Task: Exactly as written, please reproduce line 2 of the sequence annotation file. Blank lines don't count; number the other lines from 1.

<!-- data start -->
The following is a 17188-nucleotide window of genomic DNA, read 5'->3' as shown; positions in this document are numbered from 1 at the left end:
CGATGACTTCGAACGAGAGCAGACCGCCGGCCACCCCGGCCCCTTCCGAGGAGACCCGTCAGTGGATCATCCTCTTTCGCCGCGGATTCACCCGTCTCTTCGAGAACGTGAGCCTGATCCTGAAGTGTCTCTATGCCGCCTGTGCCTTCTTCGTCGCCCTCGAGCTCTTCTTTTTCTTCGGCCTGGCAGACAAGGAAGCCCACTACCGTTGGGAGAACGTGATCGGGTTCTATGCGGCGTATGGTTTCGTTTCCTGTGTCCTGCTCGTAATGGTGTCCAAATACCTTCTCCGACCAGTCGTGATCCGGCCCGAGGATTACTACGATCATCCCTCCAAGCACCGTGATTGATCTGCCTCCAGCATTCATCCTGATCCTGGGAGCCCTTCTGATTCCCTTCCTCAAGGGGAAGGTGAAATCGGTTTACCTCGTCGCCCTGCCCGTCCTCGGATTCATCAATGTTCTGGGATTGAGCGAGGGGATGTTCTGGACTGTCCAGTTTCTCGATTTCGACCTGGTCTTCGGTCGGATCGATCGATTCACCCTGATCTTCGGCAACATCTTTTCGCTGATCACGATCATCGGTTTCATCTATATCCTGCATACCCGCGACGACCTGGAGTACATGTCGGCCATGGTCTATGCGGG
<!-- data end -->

CGATGACTTCGAACGAGAGCAGACCGCCGGCCACCCCGGCCCCTTCCGAGGAGACCCGTCAGTGGATCATCCTCTTTCGCCGCGGATTCACCCGTCTCTTCGAGAACGTGAGCCTGATCCTGAAGTGTCTCTATGCCGCCTGTGCCTTCTTCGTCGCCCTCGAGCTCTTCTTTTTCTTCGGCCTGGCAGACAAGGAAGCCCACTACCGTTGGGAGAACGTGATCGGGTTCTATGCGGCGTATGGTTTCGTTTCCTGTGTCCTGCTCGTAATGGTGTCCAAATACCTTCTCCGACCAGTCGTGATCCGGCCCGAGGATTACTACGATCATCCCTCCAAGCACCGTGATTGATCTGCCTCCAGCATTCATCCTGATCCTGGGAGCCCTTCTGATTCCCTTCCTCAAGGGGAAGGTGAAATCGGTTTACCTCGTCGCCCTGCCCGTCCTCGGATTCATCAATGTTCTGGGATTGAGCGAGGGGATGTTCTGGACTGTCCAGTTTCTCGATTTCGACCTGGTCTTCGGTCGGATCGATCGATTCACCCTGATCTTCGGCAACATCTTTTCGCTGATCACGATCATCGGTTTCATCTATATCCTGCATACCCGCGACGACCTGGAGTACATGTCGGCCATGGTCTATGCGGG